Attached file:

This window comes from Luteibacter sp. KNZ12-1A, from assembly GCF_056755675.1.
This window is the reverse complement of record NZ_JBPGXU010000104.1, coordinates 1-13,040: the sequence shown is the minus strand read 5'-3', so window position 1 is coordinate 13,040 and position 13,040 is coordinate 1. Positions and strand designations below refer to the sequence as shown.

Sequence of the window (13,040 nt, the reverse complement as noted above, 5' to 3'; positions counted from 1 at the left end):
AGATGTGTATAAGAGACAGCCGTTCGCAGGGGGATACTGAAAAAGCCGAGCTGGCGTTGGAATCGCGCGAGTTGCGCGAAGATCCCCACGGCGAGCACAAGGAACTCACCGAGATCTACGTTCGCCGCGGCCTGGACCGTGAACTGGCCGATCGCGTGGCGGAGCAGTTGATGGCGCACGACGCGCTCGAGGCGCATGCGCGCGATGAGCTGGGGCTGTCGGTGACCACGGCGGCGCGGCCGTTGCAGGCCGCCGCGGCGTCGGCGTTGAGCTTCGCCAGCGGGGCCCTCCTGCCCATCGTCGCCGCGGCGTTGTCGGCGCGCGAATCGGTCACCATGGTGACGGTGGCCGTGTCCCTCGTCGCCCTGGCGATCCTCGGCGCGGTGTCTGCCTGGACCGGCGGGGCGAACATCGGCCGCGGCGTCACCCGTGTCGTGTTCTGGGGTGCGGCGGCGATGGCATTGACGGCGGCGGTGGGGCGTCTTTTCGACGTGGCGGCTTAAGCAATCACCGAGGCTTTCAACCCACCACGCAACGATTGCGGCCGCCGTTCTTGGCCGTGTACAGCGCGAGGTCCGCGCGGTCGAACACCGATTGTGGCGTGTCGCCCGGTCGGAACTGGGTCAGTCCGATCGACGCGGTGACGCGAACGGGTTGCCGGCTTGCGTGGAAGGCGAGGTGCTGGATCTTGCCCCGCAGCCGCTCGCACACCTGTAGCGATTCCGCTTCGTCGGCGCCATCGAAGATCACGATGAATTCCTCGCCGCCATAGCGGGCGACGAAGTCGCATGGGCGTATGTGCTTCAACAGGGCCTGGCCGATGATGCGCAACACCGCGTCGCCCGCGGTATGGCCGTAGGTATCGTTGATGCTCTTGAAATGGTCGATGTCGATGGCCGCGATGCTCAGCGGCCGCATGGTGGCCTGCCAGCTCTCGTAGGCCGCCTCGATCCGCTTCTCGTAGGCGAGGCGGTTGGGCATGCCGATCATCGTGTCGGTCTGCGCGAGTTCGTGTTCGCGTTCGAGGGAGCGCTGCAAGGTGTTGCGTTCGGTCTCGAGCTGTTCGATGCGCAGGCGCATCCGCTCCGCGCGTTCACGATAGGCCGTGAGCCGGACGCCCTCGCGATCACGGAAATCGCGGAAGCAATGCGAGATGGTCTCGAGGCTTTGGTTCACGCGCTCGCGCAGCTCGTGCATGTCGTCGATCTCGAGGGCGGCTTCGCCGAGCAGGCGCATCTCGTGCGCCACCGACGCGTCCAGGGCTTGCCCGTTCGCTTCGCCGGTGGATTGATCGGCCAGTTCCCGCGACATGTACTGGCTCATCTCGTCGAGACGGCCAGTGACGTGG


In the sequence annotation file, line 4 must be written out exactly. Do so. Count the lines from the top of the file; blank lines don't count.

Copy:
AGATGTGTATAAGAGACAGCCGTTCGCAGGGGGATACTGAAAAAGCCGAGCTGGCGTTGGAATCGCGCGAGTTGCGCGAAGATCCCCACGGCGAGCACAAGGAACTCACCGAGATCTACGTTCGCCGCGGCCTGGACCGTGAACTGGCCGATCGCGTGGCGGAGCAGTTGATGGCGCACGACGCGCTCGAGGCGCATGCGCGCGATGAGCTGGGGCTGTCGGTGACCACGGCGGCGCGGCCGTTGCAGGCCGCCGCGGCGTCGGCGTTGAGCTTCGCCAGCGGGGCCCTCCTGCCCATCGTCGCCGCGGCGTTGTCGGCGCGCGAATCGGTCACCATGGTGACGGTGGCCGTGTCCCTCGTCGCCCTGGCGATCCTCGGCGCGGTGTCTGCCTGGACCGGCGGGGCGAACATCGGCCGCGGCGTCACCCGTGTCGTGTTCTGGGGTGCGGCGGCGATGGCATTGACGGCGGCGGTGGGGCGTCTTTTCGACGTGGCGGCTTAAGCAATCACCGAGGCTTTCAACCCACCACGCAACGATTGCGGCCGCCGTTCTTGGCCGTGTACAGCGCGAGGTCCGCGCGGTCGAACACCGATTGTGGCGTGTCGCCCGGTCGGAACTGGGTCAGTCCGATCGACGCGGTGACGCGAACGGGTTGCCGGCTTGCGTGGAAGGCGAGGTGCTGGATCTTGCCCCGCAGCCGCTCGCACACCTGTAGCGATTCCGCTTCGTCGGCGCCATCGAAGATCACGATGAATTCCTCGCCGCCATAGCGGGCGACGAAGTCGCATGGGCGTATGTGCTTCAACAGGGCCTGGCCGATGATGCGCAACACCGCGTCGCCCGCGGTATGGCCGTAGGTATCGTTGATGCTCTTGAAATGGTCGATGTCGATGGCCGCGATGCTCAGCGGCCGCATGGTGGCCTGCCAGCTCTCGTAGGCCGCCTCGATCCGCTTCTCGTAGGCGAGGCGGTTGGGCATGCCGATCATCGTGTCGGTCTGCGCGAGTTCGTGTTCGCGTTCGAGGGAGCGCTGCAAGGTGTTGCGTTCGGTCTCGAGCTGTTCGATGCGCAGGCGCATCCGCTCCGCGCGTTCACGATAGGCCGTGAGCCGGACGCCCTCGCGATCACGGAAATCGCGGAAGCAATGCGAGATGGTCTCGAGGCTTTGGTTCACGCGCTCGCGCAGCTCGTGCATGTCGTCGATCTCGAGGGCGGCTTCGCCGAGCAGGCGCATCTCGTGCGCCACCGACGCGTCCAGGGCTTGCCCGTTCGCTTCGCCGGTGGATTGATCGGCCAGTTCCCGCGACATGTACTGGCTCATCTCGTCGAGACGGCCAGTGACGTGG